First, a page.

Teargas canisters fired by Israeli troops fall over Palestinians during a protest at the Gaza Strip's border with Israel, July 13, 2018. (KHALIL HAMRA / AP)
AMSTERDAM/GENEVA - Former war crimes prosecutor David Crane, an American who was named only last month to lead a UN investigation into violence in Gaza this year, has resigned, the United Nations said.
At least 170 Palestinians have been killed by the Israeli army in what it has called border protection during weekly protests that began in late March
The UN said in a statement dated Aug 22 that Crane had informed the Human Rights Council of his decision a day earlier, "due to a personal circumstance that has arisen" and that the Council was "considering next steps".
Crane, a former senior US legal official who served as chief prosecutor of the Special Court for Sierra Leone in 2002-2005, was named chair of the three-person inquiry on July 25.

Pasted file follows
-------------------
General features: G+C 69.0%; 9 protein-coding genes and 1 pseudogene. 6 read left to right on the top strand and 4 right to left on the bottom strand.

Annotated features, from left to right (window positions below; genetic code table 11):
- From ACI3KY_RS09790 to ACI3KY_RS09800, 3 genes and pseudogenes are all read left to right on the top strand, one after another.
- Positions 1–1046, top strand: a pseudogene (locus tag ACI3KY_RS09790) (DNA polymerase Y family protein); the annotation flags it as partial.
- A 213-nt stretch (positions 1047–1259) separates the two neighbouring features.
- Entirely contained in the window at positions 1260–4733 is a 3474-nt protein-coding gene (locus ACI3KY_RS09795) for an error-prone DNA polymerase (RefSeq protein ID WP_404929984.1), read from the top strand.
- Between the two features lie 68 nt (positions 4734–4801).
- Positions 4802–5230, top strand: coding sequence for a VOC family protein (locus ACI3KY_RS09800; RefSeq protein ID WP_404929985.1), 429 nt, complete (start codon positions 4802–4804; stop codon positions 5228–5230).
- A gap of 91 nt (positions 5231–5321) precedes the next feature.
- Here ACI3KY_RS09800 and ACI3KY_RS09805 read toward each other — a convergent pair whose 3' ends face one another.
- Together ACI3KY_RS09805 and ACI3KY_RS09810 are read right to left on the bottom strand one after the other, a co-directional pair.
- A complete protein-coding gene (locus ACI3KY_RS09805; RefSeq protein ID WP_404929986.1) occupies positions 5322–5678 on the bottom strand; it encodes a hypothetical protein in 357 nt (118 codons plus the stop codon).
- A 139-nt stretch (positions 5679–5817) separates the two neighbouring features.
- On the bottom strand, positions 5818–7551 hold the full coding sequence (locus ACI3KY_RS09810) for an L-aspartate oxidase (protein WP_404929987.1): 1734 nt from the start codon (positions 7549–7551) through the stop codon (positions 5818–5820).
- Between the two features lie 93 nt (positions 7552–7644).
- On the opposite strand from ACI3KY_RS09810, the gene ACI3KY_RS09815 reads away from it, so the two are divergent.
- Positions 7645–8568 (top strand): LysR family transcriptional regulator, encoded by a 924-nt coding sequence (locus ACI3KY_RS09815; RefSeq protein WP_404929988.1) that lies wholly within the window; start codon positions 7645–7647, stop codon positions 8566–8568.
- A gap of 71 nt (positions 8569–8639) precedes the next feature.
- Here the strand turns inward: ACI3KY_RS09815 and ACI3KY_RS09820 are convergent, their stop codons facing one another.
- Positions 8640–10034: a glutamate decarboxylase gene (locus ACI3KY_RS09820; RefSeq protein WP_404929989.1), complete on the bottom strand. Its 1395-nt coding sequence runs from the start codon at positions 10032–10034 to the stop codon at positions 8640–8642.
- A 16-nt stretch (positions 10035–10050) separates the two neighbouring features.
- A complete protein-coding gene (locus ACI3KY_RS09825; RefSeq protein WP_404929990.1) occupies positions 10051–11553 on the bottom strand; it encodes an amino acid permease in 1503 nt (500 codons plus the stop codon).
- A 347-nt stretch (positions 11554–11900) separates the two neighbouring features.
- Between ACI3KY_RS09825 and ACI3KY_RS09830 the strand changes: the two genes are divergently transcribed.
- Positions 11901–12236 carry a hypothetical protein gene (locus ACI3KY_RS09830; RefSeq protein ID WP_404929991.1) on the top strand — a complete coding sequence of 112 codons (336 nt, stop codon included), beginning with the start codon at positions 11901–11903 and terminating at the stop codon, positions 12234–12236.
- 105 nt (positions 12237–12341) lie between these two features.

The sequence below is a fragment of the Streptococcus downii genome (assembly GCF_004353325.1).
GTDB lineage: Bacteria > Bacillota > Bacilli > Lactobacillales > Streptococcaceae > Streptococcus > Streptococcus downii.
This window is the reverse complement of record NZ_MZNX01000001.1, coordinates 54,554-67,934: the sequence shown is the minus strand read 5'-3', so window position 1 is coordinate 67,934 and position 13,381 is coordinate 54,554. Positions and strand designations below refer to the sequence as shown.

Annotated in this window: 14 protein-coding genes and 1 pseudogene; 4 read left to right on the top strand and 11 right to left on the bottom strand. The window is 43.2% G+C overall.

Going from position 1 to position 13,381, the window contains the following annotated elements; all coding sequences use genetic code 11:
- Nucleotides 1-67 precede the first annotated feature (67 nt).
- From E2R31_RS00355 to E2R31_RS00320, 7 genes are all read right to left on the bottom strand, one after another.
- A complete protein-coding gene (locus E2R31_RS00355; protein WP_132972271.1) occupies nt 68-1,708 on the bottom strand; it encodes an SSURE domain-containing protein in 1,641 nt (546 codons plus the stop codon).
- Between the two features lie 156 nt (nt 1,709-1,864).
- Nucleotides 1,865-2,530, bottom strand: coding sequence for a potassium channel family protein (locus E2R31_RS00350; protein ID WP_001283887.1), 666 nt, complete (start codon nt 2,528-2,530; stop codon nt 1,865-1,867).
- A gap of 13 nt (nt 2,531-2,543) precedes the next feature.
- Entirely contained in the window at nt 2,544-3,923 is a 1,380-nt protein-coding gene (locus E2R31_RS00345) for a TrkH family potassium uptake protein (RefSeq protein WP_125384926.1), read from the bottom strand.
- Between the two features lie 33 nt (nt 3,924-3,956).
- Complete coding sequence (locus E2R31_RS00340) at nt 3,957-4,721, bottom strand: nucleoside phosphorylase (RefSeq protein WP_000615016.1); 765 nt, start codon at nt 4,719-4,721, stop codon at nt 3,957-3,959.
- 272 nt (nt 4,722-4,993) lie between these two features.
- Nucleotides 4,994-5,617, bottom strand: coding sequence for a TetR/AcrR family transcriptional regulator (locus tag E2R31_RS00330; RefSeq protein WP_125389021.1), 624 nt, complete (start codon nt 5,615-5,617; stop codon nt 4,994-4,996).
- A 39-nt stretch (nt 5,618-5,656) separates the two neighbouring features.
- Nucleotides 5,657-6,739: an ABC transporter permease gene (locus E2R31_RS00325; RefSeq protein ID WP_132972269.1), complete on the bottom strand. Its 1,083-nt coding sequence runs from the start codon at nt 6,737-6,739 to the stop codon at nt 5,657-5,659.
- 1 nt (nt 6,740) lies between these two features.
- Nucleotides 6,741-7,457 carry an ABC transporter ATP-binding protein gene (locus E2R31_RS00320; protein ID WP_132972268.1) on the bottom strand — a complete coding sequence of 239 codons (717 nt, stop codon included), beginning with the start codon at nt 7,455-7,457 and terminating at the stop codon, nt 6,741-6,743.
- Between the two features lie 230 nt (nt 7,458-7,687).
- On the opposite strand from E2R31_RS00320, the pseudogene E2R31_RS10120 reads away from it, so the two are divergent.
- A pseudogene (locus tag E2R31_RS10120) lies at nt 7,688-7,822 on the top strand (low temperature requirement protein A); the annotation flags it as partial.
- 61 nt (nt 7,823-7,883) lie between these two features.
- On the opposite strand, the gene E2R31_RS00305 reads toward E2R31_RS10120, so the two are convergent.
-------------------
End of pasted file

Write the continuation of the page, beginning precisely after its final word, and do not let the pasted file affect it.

He could not be immediately reached for comment on Thursday.
At least 170 Palestinians have been killed by the Israeli army in what it has called border protection during weekly protests that began in late March. One Israeli soldier has been killed.
The UN Human Rights Council voted in May to set up the investigation into the killings. Israel said it was being demonized and that the inquiry was intended to undermine its right to self-defense.
Crane, recently retired as a Syracuse University professor, worked for decades for the US government, including as senior inspector general in the Department of Defense. When chief prosecutor of the Special Court for Sierra Leone he indicted the then Liberian leader Charles Taylor for war crimes.
The remaining members of the Commission of Inquiry are Sara Hossain of Bangladesh, and Kaari Betty Murungi of Kenya. The commission is due to provide an update on its work to the Human Rights Council on Sept 24.